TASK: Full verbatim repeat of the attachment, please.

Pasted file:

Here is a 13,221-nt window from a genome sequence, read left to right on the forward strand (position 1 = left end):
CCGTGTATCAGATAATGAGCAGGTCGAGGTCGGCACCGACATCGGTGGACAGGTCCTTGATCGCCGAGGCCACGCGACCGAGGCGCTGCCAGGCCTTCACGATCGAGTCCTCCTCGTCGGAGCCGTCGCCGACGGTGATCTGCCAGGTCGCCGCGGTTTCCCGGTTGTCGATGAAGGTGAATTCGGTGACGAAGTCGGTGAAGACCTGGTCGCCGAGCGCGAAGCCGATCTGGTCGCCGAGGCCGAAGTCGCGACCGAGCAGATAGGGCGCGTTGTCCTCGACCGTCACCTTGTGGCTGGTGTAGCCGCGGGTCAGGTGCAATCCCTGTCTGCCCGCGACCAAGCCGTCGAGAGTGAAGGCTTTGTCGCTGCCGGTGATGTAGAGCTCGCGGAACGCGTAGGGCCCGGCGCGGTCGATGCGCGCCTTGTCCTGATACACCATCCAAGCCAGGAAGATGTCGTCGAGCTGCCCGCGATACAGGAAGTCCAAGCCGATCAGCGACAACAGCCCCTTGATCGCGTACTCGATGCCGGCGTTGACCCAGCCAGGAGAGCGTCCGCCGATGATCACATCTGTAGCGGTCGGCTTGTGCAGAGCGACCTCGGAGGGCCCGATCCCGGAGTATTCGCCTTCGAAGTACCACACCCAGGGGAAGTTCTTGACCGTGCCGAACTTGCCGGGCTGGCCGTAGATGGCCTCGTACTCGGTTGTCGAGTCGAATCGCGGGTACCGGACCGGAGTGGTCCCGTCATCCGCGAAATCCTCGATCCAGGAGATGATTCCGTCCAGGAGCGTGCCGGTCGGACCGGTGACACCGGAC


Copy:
Here is a 13,221-nt window from a genome sequence, read left to right on the forward strand (position 1 = left end):
CCGTGTATCAGATAATGAGCAGGTCGAGGTCGGCACCGACATCGGTGGACAGGTCCTTGATCGCCGAGGCCACGCGACCGAGGCGCTGCCAGGCCTTCACGATCGAGTCCTCCTCGTCGGAGCCGTCGCCGACGGTGATCTGCCAGGTCGCCGCGGTTTCCCGGTTGTCGATGAAGGTGAATTCGGTGACGAAGTCGGTGAAGACCTGGTCGCCGAGCGCGAAGCCGATCTGGTCGCCGAGGCCGAAGTCGCGACCGAGCAGATAGGGCGCGTTGTCCTCGACCGTCACCTTGTGGCTGGTGTAGCCGCGGGTCAGGTGCAATCCCTGTCTGCCCGCGACCAAGCCGTCGAGAGTGAAGGCTTTGTCGCTGCCGGTGATGTAGAGCTCGCGGAACGCGTAGGGCCCGGCGCGGTCGATGCGCGCCTTGTCCTGATACACCATCCAAGCCAGGAAGATGTCGTCGAGCTGCCCGCGATACAGGAAGTCCAAGCCGATCAGCGACAACAGCCCCTTGATCGCGTACTCGATGCCGGCGTTGACCCAGCCAGGAGAGCGTCCGCCGATGATCACATCTGTAGCGGTCGGCTTGTGCAGAGCGACCTCGGAGGGCCCGATCCCGGAGTATTCGCCTTCGAAGTACCACACCCAGGGGAAGTTCTTGACCGTGCCGAACTTGCCGGGCTGGCCGTAGATGGCCTCGTACTCGGTTGTCGAGTCGAATCGCGGGTACCGGACCGGAGTGGTCCCGTCATCCGCGAAATCCTCGATCCAGGAGATGATTCCGTCCAGGAGCGTGCCGGTCGGACCGGTGACACCGGAC